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Leather fish bonding

  • 30 March 2011

The silence that follows the thud of the ball shouts 'Run!' I jog backwards, staring high into the dark tree backdrop, one hand raised to shield the glare from my eyes. The ball is a speck, a bird, a comet hurtling to earth. The mighty football seeks its target: me.

I position myself, guessing its trajectory. Run head up, arms open and upward, and wait for it to land in my beginner's trap. I count. Three! A caught ball is a mark. Two! A mark earns the praise of the gang. One! Praise beats running after a dropped ball. Zero!

The football crashes though my arms and hits the ground.

I bend to pick it up, it bounces away. I run after it for ten metres. It leaps all over the place with the unpredictability of lotto balls in a barrel.

It is raining. The ball has doubled its weight and is like kicking a basket of wet washing. And it's slippery, like grappling a live fish. But the other players — Vin, Steve, John, Bruno, Andrew and the rest — seem to catch and kick with purpose.

A ball hurtling towards me from on-high raises a new set of fears: bent fingers, sprained wrist, broken nose. No wonder I drop so many. But then, the way to avoid running around like a grasshopper in a plague is to take successful marks.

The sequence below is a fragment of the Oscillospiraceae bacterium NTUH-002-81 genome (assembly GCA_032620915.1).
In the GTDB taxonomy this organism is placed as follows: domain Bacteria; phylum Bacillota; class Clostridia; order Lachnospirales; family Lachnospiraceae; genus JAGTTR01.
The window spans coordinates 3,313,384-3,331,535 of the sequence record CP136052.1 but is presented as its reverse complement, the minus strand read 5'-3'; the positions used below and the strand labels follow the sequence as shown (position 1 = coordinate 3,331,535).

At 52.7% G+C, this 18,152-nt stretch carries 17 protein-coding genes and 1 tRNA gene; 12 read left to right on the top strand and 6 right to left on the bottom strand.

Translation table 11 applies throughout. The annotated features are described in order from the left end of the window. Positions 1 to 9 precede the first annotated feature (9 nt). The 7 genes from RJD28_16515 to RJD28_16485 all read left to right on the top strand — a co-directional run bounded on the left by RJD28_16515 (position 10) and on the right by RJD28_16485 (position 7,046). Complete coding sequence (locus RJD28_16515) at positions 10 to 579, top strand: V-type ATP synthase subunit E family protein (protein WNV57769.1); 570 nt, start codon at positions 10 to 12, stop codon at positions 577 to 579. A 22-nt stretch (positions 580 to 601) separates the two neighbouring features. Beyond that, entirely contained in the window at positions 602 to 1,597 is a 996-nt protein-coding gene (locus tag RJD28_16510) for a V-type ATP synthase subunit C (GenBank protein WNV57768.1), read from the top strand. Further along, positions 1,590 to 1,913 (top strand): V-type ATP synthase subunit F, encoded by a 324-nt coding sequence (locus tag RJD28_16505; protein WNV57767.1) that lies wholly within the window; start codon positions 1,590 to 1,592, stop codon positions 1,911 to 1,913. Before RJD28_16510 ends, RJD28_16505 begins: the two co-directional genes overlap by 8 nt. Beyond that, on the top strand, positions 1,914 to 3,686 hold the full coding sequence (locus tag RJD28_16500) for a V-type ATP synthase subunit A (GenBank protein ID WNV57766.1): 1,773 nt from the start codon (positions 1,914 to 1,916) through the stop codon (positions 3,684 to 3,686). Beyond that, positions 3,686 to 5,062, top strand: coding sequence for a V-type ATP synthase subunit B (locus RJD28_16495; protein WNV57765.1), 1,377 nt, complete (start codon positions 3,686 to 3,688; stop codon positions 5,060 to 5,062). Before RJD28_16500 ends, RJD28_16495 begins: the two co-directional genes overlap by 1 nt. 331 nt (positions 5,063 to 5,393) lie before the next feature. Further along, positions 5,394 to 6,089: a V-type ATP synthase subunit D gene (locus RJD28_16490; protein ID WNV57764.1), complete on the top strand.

Many of these guys have played footy for a long time. I watch with admiration and jealously as Steve takes a mark with ease.

As I continue to fumble the leather fish, Steve calls out an instruction for better catching. He demonstrates an open-armed approach, offering an opportunity for the ball. Then closes his arms around the ball, holding it 'like a loaf of bread'. I've never held bread like this before, but figure the ball won't slip when it knows you are looking at it thinking: 'sliced or toast?'

Steve kicks to me. Despite his expertise, the kick is a dud. The ball bounces between us. We shrug and smile. No-one's perfect.

We play with an original kick-to-kick Sherrin — a mud coloured, leather Aussie Rules football, shaped somewhere between a soccer ball and a blimp. It's kicked by foot from player to player. In a good moment, a leg will lift towards the heavens and the ball will torpedo in an arc to the next-in-line. The players give a couple of